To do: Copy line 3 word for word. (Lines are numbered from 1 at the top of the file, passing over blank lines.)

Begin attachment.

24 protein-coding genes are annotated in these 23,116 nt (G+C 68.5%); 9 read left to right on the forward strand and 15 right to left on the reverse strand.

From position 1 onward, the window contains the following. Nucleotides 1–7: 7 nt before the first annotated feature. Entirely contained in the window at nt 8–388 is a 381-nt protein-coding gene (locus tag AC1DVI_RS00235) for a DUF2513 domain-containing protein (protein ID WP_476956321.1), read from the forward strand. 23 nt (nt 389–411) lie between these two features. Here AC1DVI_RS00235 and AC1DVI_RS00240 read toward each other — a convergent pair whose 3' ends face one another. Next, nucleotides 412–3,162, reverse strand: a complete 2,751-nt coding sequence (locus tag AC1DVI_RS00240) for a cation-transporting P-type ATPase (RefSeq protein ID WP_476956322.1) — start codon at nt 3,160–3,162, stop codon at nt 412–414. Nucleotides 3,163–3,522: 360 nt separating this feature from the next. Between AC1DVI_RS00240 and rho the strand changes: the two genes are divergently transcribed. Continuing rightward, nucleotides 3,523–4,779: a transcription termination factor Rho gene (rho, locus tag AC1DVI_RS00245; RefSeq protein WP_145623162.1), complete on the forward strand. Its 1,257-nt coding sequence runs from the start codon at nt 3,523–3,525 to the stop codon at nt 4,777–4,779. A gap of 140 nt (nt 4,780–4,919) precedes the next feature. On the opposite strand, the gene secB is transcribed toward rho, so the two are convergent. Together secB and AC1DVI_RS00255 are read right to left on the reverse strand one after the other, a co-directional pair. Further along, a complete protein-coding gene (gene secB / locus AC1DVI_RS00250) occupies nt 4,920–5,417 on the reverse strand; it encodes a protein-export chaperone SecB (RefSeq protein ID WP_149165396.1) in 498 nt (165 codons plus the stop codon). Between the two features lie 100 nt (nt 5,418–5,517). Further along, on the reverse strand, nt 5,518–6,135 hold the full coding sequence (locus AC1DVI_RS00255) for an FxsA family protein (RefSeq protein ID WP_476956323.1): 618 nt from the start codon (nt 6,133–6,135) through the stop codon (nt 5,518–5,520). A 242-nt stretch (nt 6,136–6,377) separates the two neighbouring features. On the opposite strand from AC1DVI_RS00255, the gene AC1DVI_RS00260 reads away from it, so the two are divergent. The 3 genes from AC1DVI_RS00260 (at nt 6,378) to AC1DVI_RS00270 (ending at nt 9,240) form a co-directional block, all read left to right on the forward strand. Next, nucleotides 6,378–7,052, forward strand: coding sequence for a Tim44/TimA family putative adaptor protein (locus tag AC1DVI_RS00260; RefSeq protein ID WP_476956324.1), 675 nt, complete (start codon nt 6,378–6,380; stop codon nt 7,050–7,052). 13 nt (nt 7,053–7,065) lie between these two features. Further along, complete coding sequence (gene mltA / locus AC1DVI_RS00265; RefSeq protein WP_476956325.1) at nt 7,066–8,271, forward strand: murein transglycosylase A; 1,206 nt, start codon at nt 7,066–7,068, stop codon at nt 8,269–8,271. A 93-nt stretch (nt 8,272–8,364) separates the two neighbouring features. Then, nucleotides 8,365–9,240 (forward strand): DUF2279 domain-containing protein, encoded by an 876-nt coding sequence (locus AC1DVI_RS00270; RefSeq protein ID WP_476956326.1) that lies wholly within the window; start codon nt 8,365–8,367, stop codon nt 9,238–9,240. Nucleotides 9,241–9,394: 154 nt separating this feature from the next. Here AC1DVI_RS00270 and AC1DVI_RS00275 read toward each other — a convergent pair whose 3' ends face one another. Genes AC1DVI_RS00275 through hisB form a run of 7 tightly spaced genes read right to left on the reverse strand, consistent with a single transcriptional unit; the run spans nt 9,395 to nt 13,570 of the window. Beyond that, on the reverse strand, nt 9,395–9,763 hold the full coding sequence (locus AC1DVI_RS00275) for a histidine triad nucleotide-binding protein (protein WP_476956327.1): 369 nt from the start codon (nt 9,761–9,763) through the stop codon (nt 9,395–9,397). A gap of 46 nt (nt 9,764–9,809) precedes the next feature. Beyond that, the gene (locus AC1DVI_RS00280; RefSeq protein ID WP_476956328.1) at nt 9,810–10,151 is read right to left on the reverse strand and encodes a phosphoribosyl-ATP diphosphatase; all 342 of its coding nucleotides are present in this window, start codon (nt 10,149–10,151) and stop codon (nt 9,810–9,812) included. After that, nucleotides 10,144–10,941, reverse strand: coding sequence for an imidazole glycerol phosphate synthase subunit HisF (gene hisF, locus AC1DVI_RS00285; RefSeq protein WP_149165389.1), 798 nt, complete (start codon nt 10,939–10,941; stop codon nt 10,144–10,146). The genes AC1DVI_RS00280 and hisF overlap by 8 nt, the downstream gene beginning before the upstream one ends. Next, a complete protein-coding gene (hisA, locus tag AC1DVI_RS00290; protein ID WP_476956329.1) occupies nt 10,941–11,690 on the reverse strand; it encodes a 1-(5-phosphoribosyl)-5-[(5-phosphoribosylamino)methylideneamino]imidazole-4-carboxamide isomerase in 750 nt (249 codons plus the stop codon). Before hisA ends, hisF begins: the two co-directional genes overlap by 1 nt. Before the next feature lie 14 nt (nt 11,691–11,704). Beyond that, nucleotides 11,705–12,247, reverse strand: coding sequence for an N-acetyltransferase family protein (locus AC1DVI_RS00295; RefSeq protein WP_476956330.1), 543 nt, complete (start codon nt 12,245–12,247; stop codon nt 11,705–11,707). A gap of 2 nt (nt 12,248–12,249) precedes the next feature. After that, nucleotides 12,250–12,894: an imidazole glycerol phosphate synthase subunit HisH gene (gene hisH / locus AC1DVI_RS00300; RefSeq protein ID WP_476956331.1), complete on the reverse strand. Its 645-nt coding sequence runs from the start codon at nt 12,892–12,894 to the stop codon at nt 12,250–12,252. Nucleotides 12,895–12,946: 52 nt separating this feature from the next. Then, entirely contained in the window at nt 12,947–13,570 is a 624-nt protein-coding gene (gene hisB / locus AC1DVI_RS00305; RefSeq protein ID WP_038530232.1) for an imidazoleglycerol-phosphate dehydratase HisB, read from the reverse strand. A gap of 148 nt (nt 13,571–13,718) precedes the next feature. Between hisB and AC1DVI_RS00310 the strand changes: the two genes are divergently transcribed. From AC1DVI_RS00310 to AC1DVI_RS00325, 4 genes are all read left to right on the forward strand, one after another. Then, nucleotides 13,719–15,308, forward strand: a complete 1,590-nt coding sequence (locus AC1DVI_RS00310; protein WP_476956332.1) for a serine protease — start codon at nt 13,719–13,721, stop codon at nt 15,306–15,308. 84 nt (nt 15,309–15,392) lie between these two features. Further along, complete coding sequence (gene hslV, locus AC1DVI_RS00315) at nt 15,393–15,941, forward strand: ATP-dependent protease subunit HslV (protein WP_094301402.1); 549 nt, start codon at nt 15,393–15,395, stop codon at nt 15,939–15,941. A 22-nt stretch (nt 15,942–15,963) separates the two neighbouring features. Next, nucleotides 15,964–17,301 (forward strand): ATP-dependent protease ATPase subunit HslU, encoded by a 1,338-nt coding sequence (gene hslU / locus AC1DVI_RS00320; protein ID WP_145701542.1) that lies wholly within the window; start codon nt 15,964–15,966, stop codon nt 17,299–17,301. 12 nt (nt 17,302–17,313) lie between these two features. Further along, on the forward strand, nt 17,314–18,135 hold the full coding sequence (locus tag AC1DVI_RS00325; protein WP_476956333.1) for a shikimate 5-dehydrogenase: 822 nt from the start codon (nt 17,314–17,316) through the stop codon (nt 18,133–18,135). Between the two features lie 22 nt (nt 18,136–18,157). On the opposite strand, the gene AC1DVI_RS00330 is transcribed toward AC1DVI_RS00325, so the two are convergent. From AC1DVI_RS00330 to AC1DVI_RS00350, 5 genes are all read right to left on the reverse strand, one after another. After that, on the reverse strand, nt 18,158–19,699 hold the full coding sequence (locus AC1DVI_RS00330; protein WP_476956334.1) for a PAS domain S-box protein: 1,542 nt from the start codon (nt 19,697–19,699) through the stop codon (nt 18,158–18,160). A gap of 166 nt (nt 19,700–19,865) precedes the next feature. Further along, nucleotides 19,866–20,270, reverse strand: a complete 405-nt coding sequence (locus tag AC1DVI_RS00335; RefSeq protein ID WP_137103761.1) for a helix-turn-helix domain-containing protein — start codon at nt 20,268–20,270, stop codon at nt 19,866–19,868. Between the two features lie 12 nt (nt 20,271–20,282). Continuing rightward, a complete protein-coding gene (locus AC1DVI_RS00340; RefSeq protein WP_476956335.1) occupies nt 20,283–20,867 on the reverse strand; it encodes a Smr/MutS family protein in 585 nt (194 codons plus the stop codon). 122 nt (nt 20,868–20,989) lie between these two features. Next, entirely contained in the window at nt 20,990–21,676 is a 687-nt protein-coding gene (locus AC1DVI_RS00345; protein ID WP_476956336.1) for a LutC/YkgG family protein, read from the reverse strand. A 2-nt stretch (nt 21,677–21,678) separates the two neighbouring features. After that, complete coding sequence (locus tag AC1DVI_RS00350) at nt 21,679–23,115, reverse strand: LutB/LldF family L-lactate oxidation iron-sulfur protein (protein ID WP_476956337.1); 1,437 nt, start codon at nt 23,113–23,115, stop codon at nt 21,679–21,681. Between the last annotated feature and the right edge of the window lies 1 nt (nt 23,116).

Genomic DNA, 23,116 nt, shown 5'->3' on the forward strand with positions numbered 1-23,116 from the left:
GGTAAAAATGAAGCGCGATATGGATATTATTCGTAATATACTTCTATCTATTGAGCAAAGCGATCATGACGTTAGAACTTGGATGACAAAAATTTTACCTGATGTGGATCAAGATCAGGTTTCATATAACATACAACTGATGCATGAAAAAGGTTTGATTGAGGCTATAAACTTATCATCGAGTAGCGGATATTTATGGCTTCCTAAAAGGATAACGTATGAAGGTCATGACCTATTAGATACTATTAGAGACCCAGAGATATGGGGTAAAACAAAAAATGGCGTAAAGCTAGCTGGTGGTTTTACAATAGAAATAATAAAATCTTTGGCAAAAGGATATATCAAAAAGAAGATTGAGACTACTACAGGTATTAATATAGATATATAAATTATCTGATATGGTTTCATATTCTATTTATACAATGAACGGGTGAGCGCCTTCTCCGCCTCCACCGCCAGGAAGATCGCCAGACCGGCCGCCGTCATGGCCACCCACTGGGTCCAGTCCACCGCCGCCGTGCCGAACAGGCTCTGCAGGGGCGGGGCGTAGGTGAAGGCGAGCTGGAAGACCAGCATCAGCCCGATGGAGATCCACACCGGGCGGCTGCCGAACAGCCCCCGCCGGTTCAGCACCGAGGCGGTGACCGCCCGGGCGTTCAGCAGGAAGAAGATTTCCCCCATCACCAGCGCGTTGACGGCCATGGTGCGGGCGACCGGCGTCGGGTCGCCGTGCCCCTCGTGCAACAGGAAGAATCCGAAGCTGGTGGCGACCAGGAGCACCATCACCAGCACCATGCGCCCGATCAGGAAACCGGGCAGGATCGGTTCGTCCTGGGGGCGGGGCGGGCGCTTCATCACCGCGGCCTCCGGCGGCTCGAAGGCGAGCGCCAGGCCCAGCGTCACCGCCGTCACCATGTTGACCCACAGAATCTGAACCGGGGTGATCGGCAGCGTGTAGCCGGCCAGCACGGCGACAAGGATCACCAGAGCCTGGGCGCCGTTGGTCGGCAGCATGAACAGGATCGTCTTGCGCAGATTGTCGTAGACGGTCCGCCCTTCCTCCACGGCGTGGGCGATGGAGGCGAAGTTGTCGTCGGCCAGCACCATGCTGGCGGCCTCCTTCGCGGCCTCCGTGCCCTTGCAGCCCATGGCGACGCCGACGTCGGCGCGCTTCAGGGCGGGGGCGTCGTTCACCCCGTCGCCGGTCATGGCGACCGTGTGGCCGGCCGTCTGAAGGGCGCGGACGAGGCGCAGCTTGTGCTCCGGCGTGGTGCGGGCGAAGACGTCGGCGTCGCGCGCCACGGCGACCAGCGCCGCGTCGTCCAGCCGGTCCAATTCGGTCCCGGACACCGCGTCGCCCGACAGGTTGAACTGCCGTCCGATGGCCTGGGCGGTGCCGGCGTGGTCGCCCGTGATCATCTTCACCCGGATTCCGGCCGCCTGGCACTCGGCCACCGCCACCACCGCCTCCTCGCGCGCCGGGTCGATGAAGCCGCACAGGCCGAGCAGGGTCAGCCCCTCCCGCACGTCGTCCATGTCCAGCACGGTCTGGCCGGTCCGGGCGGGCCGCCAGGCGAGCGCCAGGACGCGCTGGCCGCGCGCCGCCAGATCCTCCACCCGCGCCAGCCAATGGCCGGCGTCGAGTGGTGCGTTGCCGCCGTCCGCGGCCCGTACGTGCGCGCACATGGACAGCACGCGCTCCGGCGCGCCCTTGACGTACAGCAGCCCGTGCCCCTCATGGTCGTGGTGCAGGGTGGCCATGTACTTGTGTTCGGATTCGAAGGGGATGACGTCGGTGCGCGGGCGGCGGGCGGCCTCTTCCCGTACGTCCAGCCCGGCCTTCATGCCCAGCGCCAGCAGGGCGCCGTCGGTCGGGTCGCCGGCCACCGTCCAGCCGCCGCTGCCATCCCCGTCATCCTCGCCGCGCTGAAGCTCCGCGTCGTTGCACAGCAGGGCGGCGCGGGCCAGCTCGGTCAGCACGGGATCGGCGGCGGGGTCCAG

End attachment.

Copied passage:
Genomic DNA, 23,116 nt, shown 5'->3' on the forward strand with positions numbered 1-23,116 from the left: